Wednesday, December 08, 2004

War like invasive surgery

One of the major problems Democrats have at this point is our perceived weakness on defense. There are a number of reasons for this appearance, but one thing I want to discuss here is that we regularly describe war as an option of 'last resort'. Kerry used that phrase regularly in the campaign. Now most of us democrats understand what is meant by this, but our opponents have been very successful at portraying this as meaning that we will avoid war at all costs, we are afraid to go to war, we are weak at protecting the country, etc. So, I've been trying to come up with a better way to describe our position that might speak to a wider group of people.

My attitude toward the use of war is similar to my attitude toward invasive surgery. I am certainly willing to undergo, or have family members undergo, surgery if needed, I am not in favor of returning to 19th century medicine. On the other hand, before I have my 11-year old go under the knife, I want to make sure that:

a) All other non-surgical therapies that could treat the problem have been tried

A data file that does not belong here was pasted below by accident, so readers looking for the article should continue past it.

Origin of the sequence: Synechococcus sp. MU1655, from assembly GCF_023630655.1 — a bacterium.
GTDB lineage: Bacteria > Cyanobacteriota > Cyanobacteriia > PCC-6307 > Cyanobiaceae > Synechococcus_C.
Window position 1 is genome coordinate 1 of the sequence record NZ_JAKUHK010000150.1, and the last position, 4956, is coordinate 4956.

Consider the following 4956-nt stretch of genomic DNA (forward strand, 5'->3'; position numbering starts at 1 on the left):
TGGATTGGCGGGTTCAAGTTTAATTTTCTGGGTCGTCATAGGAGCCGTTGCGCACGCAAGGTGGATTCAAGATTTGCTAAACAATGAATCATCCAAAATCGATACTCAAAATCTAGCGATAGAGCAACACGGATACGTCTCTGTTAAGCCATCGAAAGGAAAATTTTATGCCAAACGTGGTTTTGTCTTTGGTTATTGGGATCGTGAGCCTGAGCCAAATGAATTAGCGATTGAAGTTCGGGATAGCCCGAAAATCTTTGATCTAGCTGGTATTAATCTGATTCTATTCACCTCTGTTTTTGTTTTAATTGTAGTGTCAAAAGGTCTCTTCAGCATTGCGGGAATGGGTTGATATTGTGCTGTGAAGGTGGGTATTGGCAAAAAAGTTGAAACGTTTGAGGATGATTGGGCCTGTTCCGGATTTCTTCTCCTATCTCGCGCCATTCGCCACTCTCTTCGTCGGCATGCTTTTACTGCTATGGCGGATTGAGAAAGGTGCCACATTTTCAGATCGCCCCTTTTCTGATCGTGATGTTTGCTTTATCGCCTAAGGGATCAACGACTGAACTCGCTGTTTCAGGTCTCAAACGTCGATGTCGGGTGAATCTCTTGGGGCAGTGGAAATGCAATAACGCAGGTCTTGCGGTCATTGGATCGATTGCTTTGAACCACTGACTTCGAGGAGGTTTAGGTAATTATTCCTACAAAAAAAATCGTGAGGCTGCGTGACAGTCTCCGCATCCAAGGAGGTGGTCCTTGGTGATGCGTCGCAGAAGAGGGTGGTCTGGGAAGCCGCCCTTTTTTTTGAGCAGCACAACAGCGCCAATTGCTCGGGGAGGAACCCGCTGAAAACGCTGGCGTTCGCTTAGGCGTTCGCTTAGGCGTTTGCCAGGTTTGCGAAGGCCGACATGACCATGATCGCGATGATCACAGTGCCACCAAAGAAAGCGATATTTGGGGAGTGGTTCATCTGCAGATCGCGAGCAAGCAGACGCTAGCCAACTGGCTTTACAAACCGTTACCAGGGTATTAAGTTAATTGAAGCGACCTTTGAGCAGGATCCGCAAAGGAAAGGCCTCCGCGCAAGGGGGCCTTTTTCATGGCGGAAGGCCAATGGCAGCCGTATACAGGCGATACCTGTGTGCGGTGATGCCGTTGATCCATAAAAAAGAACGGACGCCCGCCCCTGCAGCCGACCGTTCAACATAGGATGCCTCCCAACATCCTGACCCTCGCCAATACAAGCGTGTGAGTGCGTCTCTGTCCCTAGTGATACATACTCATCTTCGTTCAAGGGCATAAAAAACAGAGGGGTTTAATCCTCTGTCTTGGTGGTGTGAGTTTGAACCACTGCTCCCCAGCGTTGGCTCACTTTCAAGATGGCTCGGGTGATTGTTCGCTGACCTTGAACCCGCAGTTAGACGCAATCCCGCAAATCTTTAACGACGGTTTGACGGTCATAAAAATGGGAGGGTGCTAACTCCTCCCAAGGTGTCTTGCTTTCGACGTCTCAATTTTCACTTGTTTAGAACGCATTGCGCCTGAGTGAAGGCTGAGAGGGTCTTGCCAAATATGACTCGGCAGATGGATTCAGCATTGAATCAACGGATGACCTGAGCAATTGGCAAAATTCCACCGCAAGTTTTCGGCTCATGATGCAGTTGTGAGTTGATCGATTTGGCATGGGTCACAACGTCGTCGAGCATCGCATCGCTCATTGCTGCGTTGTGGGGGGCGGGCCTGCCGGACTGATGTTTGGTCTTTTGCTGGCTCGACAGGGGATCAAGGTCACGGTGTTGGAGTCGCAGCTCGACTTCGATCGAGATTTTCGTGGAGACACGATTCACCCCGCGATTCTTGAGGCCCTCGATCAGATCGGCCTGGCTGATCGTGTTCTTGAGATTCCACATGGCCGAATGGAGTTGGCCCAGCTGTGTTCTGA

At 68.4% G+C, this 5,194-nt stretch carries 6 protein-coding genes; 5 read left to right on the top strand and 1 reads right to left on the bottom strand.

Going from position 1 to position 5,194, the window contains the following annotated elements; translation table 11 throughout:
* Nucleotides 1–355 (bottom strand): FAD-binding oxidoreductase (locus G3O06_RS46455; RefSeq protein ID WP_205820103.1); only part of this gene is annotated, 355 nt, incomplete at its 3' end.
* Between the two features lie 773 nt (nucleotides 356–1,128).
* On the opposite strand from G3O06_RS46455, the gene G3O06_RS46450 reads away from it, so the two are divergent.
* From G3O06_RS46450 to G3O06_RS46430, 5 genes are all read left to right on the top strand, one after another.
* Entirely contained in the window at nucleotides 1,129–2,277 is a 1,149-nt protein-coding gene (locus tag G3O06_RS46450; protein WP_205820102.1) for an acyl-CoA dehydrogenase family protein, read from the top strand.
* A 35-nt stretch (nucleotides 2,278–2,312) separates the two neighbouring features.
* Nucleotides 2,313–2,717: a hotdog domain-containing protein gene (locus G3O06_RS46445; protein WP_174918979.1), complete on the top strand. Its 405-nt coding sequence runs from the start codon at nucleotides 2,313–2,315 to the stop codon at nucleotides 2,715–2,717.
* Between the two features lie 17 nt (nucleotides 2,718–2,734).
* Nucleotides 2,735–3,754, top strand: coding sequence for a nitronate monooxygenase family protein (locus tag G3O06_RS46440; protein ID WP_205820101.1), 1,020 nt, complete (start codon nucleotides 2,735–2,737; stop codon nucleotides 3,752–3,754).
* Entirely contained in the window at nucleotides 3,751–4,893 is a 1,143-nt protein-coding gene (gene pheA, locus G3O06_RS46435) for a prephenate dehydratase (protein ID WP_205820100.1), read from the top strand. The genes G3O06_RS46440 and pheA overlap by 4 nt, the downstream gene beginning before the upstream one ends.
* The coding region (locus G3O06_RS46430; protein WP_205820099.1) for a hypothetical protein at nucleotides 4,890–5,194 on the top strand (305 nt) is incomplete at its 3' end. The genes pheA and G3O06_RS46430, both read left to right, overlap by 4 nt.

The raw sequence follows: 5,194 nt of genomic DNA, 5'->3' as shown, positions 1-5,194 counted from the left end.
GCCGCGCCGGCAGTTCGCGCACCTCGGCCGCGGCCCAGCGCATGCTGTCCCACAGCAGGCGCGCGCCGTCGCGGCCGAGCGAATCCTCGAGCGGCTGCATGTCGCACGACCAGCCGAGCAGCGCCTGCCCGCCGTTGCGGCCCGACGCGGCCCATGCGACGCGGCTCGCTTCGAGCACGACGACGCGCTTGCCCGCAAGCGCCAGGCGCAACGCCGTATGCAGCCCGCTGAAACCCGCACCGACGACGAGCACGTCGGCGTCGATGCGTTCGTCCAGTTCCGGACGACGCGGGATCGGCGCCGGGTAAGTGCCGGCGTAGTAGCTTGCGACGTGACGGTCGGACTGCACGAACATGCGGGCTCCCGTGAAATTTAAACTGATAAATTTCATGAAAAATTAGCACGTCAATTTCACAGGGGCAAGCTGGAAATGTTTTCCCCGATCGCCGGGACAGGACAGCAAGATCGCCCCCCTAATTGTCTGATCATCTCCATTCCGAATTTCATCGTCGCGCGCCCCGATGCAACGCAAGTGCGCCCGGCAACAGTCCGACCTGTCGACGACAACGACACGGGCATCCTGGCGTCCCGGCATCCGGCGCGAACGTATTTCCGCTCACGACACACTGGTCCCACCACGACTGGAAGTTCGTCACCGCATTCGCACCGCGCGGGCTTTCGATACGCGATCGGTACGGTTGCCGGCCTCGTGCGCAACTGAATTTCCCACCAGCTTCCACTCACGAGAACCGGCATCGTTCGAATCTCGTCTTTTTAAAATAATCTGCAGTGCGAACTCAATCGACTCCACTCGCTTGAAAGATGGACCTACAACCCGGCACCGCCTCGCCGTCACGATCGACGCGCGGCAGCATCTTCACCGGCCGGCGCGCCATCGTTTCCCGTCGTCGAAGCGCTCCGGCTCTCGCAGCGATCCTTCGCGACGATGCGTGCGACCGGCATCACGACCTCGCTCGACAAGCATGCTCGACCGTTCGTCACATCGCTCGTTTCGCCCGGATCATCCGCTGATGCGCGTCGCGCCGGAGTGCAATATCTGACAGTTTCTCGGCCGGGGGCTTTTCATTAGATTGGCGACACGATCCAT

b) This is indeed needed and the problem the surgery is intended to solve is serious

c) The surgery has a high probability of success and a low probability of failure

Similar standards should be applied to our country going to war.

Also, the reason for this caution is not personal fear, but my understanding as to what is the best way to maintain security. One of the most valuable assets we can have for maintaining our security is control over the international situation. Control is very hard to maintain once shooting starts. One of the clearest lessons from history is that once the fighting starts events take on a life of their own, and no one can have much control of the situation. That is true at all levels from the squad to the entire nation. The grand-daddy of all such situations is, of course, the decision in 1914 by Austria to settle some problems of Serbian nationalism by military means. That got out of control. I think that here too the analogy holds. Simply being put under anesthesia for surgery is a huge risk.

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